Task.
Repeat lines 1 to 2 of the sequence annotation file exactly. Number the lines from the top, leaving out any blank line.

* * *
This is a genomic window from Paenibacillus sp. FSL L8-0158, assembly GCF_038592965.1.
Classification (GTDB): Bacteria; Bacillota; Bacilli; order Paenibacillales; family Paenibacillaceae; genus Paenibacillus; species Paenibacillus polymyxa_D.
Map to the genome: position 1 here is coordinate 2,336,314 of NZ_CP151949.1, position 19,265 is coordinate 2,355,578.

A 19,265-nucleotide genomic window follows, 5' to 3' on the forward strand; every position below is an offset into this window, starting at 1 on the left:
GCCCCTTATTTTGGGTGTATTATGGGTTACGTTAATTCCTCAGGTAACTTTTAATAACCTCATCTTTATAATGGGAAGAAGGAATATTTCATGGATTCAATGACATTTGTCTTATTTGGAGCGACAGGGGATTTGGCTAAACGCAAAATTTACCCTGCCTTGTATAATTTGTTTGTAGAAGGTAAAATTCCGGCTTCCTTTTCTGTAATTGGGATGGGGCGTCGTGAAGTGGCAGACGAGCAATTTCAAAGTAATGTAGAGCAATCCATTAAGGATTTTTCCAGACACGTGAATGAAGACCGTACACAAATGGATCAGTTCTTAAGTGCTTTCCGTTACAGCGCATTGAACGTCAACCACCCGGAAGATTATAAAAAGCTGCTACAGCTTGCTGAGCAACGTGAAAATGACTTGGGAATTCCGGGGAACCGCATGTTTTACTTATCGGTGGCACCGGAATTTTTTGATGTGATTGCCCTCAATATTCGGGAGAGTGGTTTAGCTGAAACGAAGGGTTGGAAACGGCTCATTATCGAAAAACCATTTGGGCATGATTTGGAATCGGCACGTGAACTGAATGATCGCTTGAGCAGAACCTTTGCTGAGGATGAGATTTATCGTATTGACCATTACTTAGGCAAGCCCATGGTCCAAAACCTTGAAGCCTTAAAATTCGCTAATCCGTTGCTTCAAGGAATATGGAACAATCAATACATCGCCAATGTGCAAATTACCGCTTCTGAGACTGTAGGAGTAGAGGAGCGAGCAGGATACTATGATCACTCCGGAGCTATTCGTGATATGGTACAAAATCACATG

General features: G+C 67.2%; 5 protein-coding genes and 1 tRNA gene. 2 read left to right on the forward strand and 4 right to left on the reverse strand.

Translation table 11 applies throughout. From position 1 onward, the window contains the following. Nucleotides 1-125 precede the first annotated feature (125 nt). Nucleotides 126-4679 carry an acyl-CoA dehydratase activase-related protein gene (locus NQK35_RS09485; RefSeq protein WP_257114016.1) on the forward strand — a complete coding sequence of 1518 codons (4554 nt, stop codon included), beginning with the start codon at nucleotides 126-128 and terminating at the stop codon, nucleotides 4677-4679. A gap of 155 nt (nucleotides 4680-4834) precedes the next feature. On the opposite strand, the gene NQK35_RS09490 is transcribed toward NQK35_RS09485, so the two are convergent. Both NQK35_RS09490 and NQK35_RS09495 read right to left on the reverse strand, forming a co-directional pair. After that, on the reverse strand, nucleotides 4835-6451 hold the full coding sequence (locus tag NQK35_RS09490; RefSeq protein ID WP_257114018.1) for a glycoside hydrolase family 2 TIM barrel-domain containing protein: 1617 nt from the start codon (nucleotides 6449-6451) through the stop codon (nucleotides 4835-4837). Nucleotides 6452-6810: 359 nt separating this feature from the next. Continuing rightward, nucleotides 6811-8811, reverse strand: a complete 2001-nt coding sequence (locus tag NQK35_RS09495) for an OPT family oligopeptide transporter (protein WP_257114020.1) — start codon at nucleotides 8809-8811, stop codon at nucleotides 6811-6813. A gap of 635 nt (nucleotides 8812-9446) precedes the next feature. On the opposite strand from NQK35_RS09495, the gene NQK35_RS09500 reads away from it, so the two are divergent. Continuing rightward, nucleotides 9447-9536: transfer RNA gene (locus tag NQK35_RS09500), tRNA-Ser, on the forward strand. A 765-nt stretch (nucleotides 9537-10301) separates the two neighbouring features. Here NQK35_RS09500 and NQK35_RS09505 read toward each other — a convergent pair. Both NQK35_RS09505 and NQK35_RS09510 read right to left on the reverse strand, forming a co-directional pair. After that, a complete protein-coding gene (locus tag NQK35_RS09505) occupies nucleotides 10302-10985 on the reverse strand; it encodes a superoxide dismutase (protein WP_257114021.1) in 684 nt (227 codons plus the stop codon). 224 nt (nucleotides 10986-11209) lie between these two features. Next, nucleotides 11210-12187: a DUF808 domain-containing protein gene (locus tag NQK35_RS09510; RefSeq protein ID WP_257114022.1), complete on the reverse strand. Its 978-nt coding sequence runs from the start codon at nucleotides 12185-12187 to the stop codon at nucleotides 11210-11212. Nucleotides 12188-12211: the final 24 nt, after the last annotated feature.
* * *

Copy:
This is a genomic window from Paenibacillus sp. FSL L8-0158, assembly GCF_038592965.1.
Classification (GTDB): Bacteria; Bacillota; Bacilli; order Paenibacillales; family Paenibacillaceae; genus Paenibacillus; species Paenibacillus polymyxa_D.